Wie schon bei meiner Rezension zum Touit 12mm f2.8 gilt auch hier: Ihr bekommt hier die Meinung eines Anwenders zu lesen/sehen. Kein großer Techtalk, MTF Charts und Analysen von Vignetierung etc. Gemeinsam mit den beiden anderen Carl Zeiss Touits für das x-Mount habe ich das Zeiss Touit 50mm f2.8 von Carl Zeiss Deutschland testweise zur Verfügung gestellt bekommen. Wie ich ja schon an anderer Stelle herausstellte, besitze ich alle Fujifilm Pendants zu den Touits. Und auch wenn ich mit den Fujinons im Grunde sehr zufrieden bin, lohnt sich immer auch ein Blick in Nachbar’s Garten. Von den drei Touits finde ich jedoch, kann man das 50er am wenigsten mit dem Fujinon Pendant, dem Fujinon xf56mm f1.2, vergleichen. Zum einen wegen der fast 2 ½ Blenden Unterschied und zum anderen wegen der Makrofähigkeit des Zeiss Objektivs. Wahrscheinlich wäre hier der Vergleich zum Fujinon xf60mm f2.4 der richtige. Ich versuche mich also im Gegensatz zu meinem 12er Erfahrungsbericht hier mit Vergleichen zum 56er zurückzuhalten.Hier also meine Meinung zum Carl Zeiss Touit 50 mm f2.8……………
I’ve had my new Fuji 10-24mm lens for a month now and I thought I’d share a few thoughts and pictures with you. The lens is quite chunky and heavy by Fuji XF standards but still nowhere near as bulky as the Nikon 16-35mm f4 lens that I sold to fund this purchase. And am I glad I made the swop? Well the answer is a definite yes – not because of any huge gains in image quality but simply because I’m using the lens more that I was the Nikon. Essentially that’s because the Fuji X-Series is more luggable. I’ve chosen a few photos below from my first month, including shots from a beach holiday in Cornwall (the subject of an earlier post), a visit to the beautiful Lake District in the North West of the UK and also a shot or two from my hometown of Preston. All the shots here were shot in RAW and then converted in Lightroom. I’m still not convinced I’ve really got the most out of the lens yet and I’ve read some comments about in-camera jpegs being the way to go for the best results with this lens. That’s an option I’ll certainly be trying…….
The Fuji XT1 is definitely my favourite Fujifilm camera. It has a very descent dynamic range and everything already works excellent right out of the box. The auto-focus system is basic, but works well. I often use the focus-and-recompose technique: with AF set to center spot, I focus on my subject and then reframe the shot whilst keeping the shutter button half-pressed. There is a wide AF function available, but never really seem to use it with this camera. It’s also worth noting that the Fuji XT-1 is fully weather sealed (80 points!). As I travel much, it’s important that I can use my gear in all circumstances. I never have to worry about increased humidity or a drop of rain, it will continue to operate as expected. I often shoot landscapes and have found the color palette excellent and the lenses on par with anything produced by Nikon. Thanks to the excellent color registration of the Fuji XT1 16 megapixel X-Trans CMOS II sensor, there is plenty of information in thee RAW files for you to play around with afterwards. You’ll be able pull lots of shadow detail out too as long as you stay under ISO 1600…….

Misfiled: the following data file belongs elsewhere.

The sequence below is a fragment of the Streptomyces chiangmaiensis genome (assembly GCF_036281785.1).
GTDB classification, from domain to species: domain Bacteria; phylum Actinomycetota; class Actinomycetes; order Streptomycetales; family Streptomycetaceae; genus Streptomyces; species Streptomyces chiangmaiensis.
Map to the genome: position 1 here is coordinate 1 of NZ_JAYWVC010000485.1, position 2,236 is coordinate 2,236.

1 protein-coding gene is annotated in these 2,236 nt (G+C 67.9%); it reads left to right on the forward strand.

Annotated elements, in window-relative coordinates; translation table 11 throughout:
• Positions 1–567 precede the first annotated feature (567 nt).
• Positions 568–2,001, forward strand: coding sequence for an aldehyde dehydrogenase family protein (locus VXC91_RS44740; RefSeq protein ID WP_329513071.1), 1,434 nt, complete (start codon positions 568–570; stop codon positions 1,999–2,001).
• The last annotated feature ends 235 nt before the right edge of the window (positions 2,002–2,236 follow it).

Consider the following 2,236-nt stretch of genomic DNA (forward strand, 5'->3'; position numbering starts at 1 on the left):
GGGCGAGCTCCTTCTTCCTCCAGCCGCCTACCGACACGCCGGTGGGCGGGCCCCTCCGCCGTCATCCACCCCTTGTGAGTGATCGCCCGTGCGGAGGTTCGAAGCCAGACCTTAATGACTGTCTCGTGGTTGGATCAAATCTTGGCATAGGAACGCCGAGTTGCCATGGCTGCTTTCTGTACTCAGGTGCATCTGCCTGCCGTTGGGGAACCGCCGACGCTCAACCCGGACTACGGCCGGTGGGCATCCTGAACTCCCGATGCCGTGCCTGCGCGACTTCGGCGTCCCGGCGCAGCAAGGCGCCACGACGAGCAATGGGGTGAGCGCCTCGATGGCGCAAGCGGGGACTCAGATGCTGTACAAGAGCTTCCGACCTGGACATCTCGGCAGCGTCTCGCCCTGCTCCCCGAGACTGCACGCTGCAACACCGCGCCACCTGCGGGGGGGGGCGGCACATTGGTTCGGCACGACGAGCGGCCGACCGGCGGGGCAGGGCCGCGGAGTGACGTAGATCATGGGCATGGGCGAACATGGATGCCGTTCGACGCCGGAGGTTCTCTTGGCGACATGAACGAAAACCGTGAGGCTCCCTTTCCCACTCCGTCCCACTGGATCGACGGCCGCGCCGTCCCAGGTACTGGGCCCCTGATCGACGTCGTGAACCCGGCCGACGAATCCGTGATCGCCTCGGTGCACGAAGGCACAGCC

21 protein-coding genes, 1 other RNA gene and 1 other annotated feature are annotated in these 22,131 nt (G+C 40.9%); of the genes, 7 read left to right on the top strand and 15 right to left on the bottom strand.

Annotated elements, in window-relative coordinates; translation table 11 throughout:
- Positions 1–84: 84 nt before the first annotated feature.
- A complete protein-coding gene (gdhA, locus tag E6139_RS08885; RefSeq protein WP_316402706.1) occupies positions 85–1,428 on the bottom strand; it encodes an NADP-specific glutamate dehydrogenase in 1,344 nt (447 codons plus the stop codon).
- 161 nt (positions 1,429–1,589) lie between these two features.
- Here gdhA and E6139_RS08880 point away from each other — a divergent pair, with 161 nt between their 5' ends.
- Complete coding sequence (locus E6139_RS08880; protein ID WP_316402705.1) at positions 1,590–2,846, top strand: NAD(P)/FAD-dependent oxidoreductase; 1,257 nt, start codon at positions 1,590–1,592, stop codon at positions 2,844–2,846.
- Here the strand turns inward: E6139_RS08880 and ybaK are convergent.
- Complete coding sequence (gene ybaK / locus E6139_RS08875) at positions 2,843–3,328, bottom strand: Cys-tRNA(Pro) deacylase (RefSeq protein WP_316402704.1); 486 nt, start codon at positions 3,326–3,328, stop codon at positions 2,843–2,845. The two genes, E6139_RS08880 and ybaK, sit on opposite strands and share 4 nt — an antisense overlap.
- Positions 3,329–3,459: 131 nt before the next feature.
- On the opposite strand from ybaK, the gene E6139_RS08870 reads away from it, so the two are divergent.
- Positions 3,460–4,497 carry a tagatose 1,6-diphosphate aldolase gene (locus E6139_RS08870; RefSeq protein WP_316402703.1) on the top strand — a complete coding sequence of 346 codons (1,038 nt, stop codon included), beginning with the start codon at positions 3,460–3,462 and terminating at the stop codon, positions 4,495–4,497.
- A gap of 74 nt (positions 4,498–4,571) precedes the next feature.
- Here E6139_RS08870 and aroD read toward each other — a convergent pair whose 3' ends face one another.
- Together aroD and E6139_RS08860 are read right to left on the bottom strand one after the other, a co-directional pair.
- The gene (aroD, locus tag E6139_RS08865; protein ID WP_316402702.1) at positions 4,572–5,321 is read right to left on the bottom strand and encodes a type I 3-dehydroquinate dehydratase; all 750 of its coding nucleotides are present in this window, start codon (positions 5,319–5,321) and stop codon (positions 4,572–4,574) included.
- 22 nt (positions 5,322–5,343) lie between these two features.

You know that the big day gets closer when the blue lines appear on the streets of Hamburg in the spring. 42.195 km of asphalt that belong to cars 364 days of the year. But not on that one Sunday of the year! More than ten thousand runners have started to practice and get in shape for month. But on the day that the blue lines appear everyone gets that tingling feeling in their stomach. Anticipation, excitement and plain old fear…
New member of Origami Collective: Fuji X-Photographer Marco Larousse
Fujifilm is following its plan to expand the XF camera system with high-quality lenses. Recently, the wide-angle zoom XF 10-24 mm was added. This lens will please especially landscape and architectural photographers. The widest aperture (f/4) is constant along the zoom range and adequate for typical applications of a wide-angle lens. The smallest aperture (f/22) will provide great depth-of-field without showing too much diffraction softness. The zoom ring has no marking for 16 mm (24 mm full-frame equivalent) but carries one for 20 mm (30 mm ffe), which is a little odd. Built quality is good and the lens feels solid. All rings operate smoothly without shaking. However, except for some parts (like the camera flange) this lens is mostly not made of metal. The provided lens hood is also plastic but feels sturdy and is nicely shaped. The front element and the filter thread do not rotate when zooming or focusing, which is important for a wide-angle lens that is often used together with a polarizer filter. Zooming and focusing are both performed mostly internally and so the lens never changes its size or shape (you can see some movement of the front element when zooming but the filter thread remains fixed)………